“Gleefully wacky and irreverent.”

–The New York Times

“Line by line, Mr. Rudnick may be the funniest writer for the stage in the United States today.”

–The New York Times

“Deeply funny musings and adventures elevate Paul Rudnick to the highest level of American comedy writing.”

–Steve Martin

“One of the funniest quip-meisters on the planet.”

–The New York Times

“Paul Rudnick is a champion of truth (and love and great wicked humor) whom we ignore at our peril.”

–David Sedaris

“Quips fall with the regularity of the autumn leaves.”

–Associated Press

February 12, 2014

Child Stars

Shirley Temple’s death was announced yesterday, and in the video above she sings
“Animal Crackers”, which is a much more bizarre song
than I remembered, with references to “swallowing animals”
and a janitor named Mr. Klein.

Shirley is undeniably appealing and she’s refreshingly
chubby and upbeat, when compared to the haughty mini-sirens
on the Disney Channel.There’s also something oddly middle-aged
about her; she’s like a good-natured, hardworking housekeeper
who can’t wait to get home, put her feet up and maybe enjoy a
solitary slice of cheesecake with her bourbon.

Unlike many of today’s child performers, Shirley doesn’t
seem neurotic or fragile. While she’s enjoying herself,
she’s doing a job, entertaining us. I can see why she
eventually left show business, because even as a toddler
she seems too sane. She lacks the Norma Desmond desperation
of the child stars who’ll try anything to remain in the spotlight.

I’ve worked with several child actors and they tend to be
either tiny, tireless show biz machines, who mimic adult
behavior, or genuine actors. I was surprised to find that
in both cases, an acting career
had almost always been entirely the child’s idea. I’ve
rarely dealt with a ferocious stage parent, who’s shoved his
or her child in front of the cameras. Most often, the
children had seen other kids on TV, and begged their
parents to let them begin auditioning.

Christina Ricci was ten years old when she first appeared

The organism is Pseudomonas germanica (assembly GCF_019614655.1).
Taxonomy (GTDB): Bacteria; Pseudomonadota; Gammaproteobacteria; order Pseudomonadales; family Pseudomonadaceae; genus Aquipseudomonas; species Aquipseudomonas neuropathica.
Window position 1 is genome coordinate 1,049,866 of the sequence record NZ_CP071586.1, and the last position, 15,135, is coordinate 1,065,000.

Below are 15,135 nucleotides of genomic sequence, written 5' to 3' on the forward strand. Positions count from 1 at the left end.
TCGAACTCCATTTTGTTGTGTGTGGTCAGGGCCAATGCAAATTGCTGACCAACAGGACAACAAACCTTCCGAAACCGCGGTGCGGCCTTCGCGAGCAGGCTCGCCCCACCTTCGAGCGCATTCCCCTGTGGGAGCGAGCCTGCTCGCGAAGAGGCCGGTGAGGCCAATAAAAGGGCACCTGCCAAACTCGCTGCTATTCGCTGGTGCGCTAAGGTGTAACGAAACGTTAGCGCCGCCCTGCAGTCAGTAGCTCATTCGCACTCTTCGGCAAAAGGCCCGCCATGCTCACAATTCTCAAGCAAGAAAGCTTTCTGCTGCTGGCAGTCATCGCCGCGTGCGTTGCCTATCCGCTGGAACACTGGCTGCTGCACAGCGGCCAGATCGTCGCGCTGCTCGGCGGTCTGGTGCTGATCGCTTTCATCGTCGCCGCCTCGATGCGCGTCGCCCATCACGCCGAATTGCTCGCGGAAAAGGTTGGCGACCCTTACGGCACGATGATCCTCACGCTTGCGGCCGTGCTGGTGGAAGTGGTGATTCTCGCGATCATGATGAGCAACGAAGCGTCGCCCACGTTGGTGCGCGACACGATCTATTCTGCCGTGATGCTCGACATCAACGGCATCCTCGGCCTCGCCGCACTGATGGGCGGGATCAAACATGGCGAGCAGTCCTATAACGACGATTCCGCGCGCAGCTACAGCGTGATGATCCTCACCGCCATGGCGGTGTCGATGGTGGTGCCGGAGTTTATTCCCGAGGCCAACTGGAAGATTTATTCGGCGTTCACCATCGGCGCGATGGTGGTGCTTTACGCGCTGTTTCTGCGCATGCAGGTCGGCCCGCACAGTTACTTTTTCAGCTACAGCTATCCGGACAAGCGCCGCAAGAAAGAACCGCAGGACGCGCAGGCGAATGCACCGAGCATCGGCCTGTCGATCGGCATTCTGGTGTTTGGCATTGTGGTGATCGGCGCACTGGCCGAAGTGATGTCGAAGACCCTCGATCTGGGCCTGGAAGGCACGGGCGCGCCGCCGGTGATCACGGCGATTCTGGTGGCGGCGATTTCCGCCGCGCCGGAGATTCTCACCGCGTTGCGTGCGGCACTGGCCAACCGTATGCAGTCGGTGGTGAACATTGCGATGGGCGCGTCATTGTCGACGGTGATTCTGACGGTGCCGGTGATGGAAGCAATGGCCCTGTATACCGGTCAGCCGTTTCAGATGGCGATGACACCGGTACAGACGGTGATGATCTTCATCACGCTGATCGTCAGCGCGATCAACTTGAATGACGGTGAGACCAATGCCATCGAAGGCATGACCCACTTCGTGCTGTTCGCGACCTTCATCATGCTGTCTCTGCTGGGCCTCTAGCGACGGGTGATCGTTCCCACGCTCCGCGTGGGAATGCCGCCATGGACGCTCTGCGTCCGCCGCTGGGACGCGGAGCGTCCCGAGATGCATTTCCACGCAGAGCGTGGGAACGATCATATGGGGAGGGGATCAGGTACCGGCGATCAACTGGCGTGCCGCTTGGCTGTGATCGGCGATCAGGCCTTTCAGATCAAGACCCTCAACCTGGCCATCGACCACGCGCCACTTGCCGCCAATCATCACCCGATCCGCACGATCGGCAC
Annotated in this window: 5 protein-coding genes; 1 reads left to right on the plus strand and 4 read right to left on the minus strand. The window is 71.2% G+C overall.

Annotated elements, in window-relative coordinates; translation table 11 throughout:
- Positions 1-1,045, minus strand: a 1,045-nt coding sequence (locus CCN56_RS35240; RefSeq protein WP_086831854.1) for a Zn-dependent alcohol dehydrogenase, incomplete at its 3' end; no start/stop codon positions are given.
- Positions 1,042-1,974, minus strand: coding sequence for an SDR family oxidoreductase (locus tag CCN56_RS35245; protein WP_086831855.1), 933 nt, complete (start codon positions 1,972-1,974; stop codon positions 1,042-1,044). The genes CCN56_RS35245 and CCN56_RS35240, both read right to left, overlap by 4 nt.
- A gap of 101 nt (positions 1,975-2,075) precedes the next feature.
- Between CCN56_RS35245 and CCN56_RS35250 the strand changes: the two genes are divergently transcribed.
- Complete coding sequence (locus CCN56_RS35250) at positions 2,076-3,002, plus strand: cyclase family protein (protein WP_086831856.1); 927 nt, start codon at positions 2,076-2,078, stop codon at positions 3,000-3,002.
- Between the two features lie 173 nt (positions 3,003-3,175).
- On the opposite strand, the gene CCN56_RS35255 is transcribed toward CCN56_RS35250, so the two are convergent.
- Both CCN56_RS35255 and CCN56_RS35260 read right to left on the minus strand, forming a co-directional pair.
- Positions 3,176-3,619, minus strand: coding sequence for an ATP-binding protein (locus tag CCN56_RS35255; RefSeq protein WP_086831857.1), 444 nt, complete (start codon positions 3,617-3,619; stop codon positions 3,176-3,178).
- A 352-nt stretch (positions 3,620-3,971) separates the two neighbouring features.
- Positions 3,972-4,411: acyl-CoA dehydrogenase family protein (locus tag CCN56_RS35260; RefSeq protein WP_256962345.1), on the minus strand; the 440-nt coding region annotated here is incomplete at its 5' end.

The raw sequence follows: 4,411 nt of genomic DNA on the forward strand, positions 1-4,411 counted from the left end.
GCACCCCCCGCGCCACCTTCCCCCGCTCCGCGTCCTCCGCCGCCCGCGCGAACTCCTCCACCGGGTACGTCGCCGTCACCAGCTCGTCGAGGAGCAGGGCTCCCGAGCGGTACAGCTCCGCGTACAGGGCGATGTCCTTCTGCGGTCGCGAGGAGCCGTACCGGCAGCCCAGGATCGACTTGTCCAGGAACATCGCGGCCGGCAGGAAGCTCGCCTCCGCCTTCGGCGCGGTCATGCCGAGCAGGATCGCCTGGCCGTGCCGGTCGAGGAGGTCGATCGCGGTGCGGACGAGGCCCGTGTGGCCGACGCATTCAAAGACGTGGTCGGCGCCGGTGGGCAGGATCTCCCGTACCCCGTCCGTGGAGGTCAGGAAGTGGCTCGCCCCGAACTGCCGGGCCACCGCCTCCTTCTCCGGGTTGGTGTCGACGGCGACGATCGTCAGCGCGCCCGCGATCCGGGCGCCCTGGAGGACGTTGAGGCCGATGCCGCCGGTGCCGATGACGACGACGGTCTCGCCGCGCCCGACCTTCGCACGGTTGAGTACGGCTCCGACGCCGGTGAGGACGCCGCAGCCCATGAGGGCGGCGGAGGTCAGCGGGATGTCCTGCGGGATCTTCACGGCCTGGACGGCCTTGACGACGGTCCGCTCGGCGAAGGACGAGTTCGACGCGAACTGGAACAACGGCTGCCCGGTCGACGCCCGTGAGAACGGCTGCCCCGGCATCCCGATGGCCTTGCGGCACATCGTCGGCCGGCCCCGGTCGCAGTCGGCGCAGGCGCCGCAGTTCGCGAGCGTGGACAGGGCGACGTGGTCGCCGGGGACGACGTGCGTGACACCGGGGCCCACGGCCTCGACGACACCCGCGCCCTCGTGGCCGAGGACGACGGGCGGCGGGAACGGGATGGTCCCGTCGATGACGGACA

as Wednesday in the Addams Family movies, and she was
sensational. She was a real actor, who worked from instinct,
and she mastered the necessary comic deadpan. If you click on
the bio page of this blog, you’ll find a photo taken on
the set, where Christina is styling my hair. She
was a delight, which is why the second film,
Addams Family Values, includes a major
Wednesday storyline.

The first Addams film, which I rewrote, included several
flashbacks, to Gomez and Fester as children and as teenagers.
I watched the auditions for the children involved.
It was especially disturbing to see all of the kids who
resembled the large, round, bald Uncle Fester, but on the
other hand, this might have been the one opportunity where
looking like a 9-year-old Fester had become a plus.

There was one little boy who was a little too authentically
Fester-like. He was too scary to cast in the movie, and the
crew referred to him as “the drooler.”

Shirley Temple managed to endure as an American icon
without either dying young or becoming a perpetual
rehab case. Like Garbo, she preserved her image by retiring
from films, in Shirley’s case, at age 22. Unlike Garbo,
she didn’t become a recluse but moved into politics, where
she served as the US ambassador to both Ghana and Czechoslovakia.
When she developed breast cancer, in 1972, she was one of the first
celebrities to discuss her disease openly.

Shirley continued acting on TV, but that’s not how she’s
remembered. It’s the ebullient, tap-dancing Shirley,
in her sausage curls and polka dots, who’s the equal
of Elvis and James Dean and Marilyn. She’s the adorable,
terrifying Great American Child.